Giant Hogweed Plant Causes Blindness, Skin Blisters; Heracleum Mantegazzianum Found In Indiana, Other Locations

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on June 21 2013 11:30 AM
Giant Hogweed
It may look harmless, but exposure to the giant hogweed plant, or Heracleum mantegazzianum, can cause blindness and blistering of the skin. Wikipedia Commons

The “giant hogweed” plant may look harmless, but it poses a serious health risk to residents of Indiana. Environmental officials claim that the plant can cause blindness and severe skin irritations (or burns) when touched.

Giant hogweed, or Heracleum mantegazzianum, is known for its thick, hairy stem and distinctive white flowers. While the plant isn’t deadly, its ability to cause blindness and skin burns at a mere touch are a significant threat to unsuspecting residents.

“We are trying to get rid of it, Philip Marshall, division director for the Indiana Department of Natural Resources Division of Entomology & Plant Pathology, told Indiana television station WISH. “It has a big flower, and there are a lot of look-alikes.”

Marshall added that the danger lies in the giant hogweed’s oil. The combination of the oil and direct sunlight can result in blistering, he told WISH. The giant hogweed’s sap is “clear and watery” but possesses toxins that can cause phytophotodermatitis, a condition that causes the skin to react to ultraviolet rays. If not treated quickly with soap and water, the affected skin can develop an itchy, burning inflammation, complete with blisters, discoloration and scarring, the Washington Post reports.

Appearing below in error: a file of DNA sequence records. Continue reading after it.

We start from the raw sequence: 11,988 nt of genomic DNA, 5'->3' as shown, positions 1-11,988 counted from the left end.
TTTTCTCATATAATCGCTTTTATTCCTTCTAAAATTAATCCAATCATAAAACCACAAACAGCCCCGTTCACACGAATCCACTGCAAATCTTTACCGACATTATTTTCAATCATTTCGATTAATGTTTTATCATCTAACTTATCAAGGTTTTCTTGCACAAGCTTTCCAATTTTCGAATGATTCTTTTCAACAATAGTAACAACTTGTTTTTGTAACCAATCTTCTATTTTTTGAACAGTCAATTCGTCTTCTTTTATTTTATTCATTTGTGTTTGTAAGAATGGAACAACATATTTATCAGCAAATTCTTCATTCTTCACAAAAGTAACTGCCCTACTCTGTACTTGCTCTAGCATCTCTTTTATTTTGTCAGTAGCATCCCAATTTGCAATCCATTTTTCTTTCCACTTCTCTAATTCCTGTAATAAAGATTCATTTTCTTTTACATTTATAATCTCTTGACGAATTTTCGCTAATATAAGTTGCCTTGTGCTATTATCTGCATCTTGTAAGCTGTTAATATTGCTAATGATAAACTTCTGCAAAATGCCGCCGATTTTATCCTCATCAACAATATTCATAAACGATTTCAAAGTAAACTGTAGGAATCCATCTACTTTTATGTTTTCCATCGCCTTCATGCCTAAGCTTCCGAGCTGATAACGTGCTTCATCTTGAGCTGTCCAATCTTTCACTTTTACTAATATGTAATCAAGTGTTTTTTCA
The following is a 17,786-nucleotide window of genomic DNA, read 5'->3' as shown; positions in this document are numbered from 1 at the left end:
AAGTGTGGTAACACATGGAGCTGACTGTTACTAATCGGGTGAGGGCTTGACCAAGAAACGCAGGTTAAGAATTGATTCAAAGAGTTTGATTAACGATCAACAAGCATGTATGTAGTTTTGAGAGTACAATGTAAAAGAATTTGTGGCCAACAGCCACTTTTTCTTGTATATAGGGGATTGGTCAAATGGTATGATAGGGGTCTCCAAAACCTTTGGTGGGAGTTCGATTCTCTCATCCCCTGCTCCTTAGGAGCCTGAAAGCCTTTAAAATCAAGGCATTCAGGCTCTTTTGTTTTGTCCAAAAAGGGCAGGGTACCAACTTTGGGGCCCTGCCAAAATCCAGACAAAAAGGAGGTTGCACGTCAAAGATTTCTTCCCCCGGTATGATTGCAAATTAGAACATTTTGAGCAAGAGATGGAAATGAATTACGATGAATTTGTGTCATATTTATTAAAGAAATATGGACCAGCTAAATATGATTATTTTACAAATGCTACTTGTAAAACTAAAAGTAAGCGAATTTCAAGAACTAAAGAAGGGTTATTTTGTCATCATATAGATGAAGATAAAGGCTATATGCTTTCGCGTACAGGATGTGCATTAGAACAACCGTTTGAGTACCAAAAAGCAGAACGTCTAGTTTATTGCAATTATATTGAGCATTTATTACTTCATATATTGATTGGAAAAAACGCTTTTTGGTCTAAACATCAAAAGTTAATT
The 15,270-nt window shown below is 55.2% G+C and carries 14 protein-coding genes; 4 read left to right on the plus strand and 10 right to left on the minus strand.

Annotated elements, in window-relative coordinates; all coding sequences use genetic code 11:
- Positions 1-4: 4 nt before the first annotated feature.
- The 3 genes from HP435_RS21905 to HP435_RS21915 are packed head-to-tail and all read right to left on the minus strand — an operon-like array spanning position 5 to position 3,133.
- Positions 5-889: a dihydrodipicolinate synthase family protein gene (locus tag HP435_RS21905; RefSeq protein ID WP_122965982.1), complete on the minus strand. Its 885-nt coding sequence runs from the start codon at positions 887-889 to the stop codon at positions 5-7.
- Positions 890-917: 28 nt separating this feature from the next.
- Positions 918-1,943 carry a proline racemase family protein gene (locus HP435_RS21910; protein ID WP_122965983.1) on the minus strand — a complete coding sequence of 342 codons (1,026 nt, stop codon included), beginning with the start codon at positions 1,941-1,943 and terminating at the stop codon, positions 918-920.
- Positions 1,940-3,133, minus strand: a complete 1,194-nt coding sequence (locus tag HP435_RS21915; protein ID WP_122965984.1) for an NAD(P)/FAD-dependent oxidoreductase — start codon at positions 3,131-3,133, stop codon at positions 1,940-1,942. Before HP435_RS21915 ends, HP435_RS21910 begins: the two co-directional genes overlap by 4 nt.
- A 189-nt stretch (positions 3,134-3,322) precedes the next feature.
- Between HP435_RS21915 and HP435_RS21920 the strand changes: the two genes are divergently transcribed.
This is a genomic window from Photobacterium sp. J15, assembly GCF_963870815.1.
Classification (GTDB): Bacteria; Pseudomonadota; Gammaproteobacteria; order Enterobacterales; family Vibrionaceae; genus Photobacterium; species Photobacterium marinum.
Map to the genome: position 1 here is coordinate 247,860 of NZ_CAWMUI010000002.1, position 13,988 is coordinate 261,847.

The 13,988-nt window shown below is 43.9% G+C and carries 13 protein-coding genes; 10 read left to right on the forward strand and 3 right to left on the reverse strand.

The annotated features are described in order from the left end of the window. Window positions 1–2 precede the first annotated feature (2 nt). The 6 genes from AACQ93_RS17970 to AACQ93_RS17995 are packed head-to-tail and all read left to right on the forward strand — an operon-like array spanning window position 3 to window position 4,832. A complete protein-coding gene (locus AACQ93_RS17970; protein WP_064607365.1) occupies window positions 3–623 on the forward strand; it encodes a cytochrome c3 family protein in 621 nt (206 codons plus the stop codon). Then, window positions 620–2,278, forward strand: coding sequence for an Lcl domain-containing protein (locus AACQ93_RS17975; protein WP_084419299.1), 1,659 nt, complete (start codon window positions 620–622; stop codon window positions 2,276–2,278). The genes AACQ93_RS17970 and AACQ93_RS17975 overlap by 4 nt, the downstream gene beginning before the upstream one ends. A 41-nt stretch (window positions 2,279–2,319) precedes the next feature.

The U.S. Forest Service adds that “sap in the eyes can cause temporary or possibly permanent blindness,” although there are no recorded medical cases detailing such an incident.

While the giant hogweed warning was extended specifically to residents of Indiana, the Hoosier State isn’t the only region in which Heracleum mantegazzianum can be found. In recent years, the plant has reportedly spread throughout northeastern and northwestern America, as well as parts of Canada.

People should not attempt to remove giant hogweed with their bare hands -- workers require gloves, goggles and other protective equipment to safely eliminate the plant with herbicides, the Washington Post reports. Once the area is treated, the giant hogweed will normally succumb after three years.

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